Block versus longitudinal integrated clerkships: Students' views of rural clinical supervision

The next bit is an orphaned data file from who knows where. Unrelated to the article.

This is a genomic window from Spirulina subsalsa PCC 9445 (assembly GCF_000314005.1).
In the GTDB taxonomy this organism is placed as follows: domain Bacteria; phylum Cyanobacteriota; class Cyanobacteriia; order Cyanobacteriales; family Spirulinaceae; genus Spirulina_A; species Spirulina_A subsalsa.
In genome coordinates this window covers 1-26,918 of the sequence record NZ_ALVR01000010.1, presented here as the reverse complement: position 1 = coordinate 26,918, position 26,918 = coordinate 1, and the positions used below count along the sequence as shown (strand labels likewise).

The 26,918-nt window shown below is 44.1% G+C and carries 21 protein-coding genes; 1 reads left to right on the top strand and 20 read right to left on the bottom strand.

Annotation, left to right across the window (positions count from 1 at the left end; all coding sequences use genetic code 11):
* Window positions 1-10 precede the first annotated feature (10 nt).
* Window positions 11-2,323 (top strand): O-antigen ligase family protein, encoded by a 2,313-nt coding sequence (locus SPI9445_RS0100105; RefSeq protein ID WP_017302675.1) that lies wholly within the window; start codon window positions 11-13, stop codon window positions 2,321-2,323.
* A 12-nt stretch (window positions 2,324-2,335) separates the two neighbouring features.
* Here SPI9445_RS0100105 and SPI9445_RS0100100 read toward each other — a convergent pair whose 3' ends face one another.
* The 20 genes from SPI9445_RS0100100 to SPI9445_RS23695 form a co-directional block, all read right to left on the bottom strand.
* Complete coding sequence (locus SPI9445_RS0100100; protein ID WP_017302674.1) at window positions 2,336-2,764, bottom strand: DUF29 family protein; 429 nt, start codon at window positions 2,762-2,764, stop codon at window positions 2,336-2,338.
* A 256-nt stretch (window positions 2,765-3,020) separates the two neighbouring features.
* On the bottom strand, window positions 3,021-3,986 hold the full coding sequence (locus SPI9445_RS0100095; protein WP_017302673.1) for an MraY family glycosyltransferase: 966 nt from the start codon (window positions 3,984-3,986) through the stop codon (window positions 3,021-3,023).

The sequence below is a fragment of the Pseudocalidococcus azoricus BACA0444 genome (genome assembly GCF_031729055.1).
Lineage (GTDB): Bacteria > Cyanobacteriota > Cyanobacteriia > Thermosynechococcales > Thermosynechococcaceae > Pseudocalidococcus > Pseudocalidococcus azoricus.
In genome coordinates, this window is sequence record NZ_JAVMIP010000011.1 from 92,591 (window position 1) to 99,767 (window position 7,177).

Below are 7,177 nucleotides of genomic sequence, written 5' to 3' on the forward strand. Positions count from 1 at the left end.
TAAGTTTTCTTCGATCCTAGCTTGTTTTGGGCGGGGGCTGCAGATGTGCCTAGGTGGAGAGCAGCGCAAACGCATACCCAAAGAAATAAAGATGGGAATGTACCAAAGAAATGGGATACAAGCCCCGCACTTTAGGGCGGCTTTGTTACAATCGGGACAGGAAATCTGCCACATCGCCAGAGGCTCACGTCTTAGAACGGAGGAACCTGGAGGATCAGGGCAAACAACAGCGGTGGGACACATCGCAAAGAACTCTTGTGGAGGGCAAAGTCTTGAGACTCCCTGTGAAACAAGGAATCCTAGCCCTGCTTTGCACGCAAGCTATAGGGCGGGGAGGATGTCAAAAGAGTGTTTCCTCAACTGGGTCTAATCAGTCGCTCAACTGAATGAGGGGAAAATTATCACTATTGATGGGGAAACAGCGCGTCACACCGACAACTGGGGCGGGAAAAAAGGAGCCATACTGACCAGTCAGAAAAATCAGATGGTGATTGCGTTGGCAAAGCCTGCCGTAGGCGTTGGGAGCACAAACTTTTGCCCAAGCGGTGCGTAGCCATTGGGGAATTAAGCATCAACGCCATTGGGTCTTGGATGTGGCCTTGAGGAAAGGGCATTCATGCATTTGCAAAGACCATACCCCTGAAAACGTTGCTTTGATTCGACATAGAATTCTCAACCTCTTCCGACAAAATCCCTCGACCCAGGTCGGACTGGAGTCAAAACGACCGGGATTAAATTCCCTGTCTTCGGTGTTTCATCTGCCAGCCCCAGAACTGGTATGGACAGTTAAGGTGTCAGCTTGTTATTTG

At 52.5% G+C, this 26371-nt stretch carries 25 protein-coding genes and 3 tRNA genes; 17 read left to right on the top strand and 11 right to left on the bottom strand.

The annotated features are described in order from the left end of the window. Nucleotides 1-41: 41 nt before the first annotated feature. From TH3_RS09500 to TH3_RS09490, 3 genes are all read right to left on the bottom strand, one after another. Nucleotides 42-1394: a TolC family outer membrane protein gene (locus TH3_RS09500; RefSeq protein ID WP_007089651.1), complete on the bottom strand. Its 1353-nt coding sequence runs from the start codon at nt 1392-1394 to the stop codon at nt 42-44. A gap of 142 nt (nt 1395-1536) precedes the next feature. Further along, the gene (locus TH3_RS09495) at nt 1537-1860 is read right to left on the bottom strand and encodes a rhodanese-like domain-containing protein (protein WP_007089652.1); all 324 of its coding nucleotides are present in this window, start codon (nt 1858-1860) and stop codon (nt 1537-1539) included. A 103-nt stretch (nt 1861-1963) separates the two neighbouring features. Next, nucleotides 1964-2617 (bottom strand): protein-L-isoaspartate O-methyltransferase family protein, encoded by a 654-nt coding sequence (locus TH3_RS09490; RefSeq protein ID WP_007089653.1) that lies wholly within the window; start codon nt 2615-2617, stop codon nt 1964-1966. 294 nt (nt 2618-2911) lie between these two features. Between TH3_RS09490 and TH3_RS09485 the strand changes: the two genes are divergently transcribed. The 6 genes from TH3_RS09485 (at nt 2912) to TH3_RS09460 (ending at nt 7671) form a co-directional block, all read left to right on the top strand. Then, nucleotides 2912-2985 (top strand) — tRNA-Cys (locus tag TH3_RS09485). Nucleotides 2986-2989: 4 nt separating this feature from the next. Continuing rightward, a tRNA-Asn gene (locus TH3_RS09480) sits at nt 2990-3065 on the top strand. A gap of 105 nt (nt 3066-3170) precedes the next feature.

Context: Medical students undertaking longitudinal integrated clerkships (LICs) train in multiple disciplines concurrently, compared with students in block rotations who typically address one medical discipline at a time. Current research suggests that LICs afford students increased access to patients and continuity of clinical supervision. However, these factors are less of an issue in rural placements where there are fewer learners. The aim of this study was to compare rural LIC and rural block rotation students' reported experiences of clinical supervision. Methods: De-identified data from the 2015 version of the Australian national rural clinical schools (RCSs) exit survey was used to compare students in LICs with those in block rotations in relation to how they evaluate their clinical supervisors and how they rate their own clinical competence. Results: Multivariate general linear modelling showed no association between placement type (LIC versus Block) and reported clinical supervision. The single independent predictor of positive perception of clinical supervisors was choosing an RCS as a first preference. There was also no association between placement type (LIC versus Block) and self-rated clinical competence. Instead, the clinical supervision score and male gender predicted more positive self-ratings of clinical competence. Conclusions: The quality of clinical supervision in block placements and LIC programmes in rural Australian settings was reported by students as equivalent.